No hypothesis can be overturned by a single study, and the full picture regarding the validity of the HHP will require further work by multiple investigators. As acknowledged by the authors, their study has a number of caveats. For a start, within individuals, hemolysis is not necessarily a stable phenotype, and relating outcomes to an assessment made at a single time point will always therefore be questionable. Moreover, the authors’ “hemolysis index” was different from that used by other investigators and was not ground-truthed against direct measures. The wide age range and geographic spread of their cohort also brings analytical challenges. Furthermore, an important omission in this study was the lack of data on α-thalassemia, an important modifier of SCD that might potentially shift patients from one subphenotype to the other.7 Nevertheless, the authors set out to investigate the HHP with an open mind and found only limited support for a clear phenotypic divide based on the assessment of hemolysis alone. This study illustrates some of the real difficulties associated with the collection of rich phenotype data under challenging circumstances and the remarkable levels of morbidity that are seen in Africa, particularly within adult populations.
Beyond the HHP controversy, Dubert et al’s study also documents 2 additional challenges concerning the prevention and treatment of SCD in Africa. First, the authors provide clear evidence for significant differences between some of the different genotypes of SCD, including SCA, sickle-β0 thalassemia, sickle-β+ thalassemia, and hemoglobin SCD in terms of baseline characteristics and clinical complications. Although this observation is not in itself novel, the size of this study reinforces the potential need for the tailored treatment of different SCD subgroups. Second, this study highlights the need for reliable easy-to-use markers of anemia and hemolysis in LMICs. The etiology of anemia in African patients with SCD may be very different from that in resource-rich countries, potentially including additional factors such as malnutrition (eg, iron deficiency) and infectious diseases (eg, malaria and helminth infestations). Accurately quantifying hemolysis requires direct measurements of the lifespan of red blood cells. Most studies published in relation to the HHP so far, including this one, have used indirect markers such as reticulocyte counts, aspartate aminotransferase, total bilirubin, and lactate dehydrogenase levels. Technological advances similar to those seen in recent years in the development of point-of-care testing devices8 would be a valuable asset to this research agenda going forward.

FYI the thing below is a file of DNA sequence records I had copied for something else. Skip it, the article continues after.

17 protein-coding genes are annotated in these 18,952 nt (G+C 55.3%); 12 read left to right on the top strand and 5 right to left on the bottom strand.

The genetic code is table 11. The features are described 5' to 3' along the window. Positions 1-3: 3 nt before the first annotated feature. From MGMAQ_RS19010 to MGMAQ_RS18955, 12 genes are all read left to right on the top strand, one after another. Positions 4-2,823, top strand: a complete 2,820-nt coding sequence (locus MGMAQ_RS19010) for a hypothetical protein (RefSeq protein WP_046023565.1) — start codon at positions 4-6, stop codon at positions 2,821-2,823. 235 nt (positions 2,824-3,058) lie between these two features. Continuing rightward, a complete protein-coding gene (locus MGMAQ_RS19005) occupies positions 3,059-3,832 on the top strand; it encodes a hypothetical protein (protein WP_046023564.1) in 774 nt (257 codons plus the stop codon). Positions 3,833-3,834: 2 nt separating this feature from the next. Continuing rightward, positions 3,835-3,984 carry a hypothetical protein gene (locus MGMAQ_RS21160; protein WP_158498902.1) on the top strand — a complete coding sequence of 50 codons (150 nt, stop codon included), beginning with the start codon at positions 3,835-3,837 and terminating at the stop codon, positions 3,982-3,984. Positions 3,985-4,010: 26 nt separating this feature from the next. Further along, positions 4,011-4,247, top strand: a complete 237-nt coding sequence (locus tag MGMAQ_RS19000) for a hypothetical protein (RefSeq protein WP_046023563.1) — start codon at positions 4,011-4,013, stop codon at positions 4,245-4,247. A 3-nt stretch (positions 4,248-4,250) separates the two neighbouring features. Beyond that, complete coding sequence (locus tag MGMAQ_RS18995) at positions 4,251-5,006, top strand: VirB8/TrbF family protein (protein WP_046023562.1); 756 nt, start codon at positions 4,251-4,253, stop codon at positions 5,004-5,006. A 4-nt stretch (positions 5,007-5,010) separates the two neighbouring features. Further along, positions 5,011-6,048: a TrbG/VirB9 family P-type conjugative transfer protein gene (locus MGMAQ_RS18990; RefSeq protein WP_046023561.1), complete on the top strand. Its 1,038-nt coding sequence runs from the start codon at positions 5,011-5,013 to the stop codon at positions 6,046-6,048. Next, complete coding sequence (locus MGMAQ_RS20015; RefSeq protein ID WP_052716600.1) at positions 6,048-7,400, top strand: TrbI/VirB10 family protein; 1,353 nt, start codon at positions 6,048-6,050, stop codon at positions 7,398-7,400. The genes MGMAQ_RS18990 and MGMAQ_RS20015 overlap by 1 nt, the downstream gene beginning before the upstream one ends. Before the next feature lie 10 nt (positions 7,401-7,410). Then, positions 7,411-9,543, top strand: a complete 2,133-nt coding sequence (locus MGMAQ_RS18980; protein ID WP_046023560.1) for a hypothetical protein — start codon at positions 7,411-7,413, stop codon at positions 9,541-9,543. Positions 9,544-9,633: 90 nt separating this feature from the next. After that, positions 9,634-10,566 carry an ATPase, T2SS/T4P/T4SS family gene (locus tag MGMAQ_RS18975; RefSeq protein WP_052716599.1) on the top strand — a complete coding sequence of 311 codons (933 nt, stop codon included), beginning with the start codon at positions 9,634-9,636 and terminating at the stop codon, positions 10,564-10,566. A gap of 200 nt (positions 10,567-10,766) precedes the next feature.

Assuming that financial and logistical challenges can be overcome, the sheer number of patients affected by SCD in both sub-Saharan Africa and India offers a huge opportunity to further our understanding of the epidemiology and pathophysiology of this important condition. Better data will help us to define the optimum approaches to prevention and management policies in LMICs and reduce the global burden of SCD. Further work of the type described in this article will help us to piece together the pathophysiology of SCD for the benefits of all patients with this condition, wherever they may live.
Conflict-of-interest disclosure: The authors declare no competing financial interests.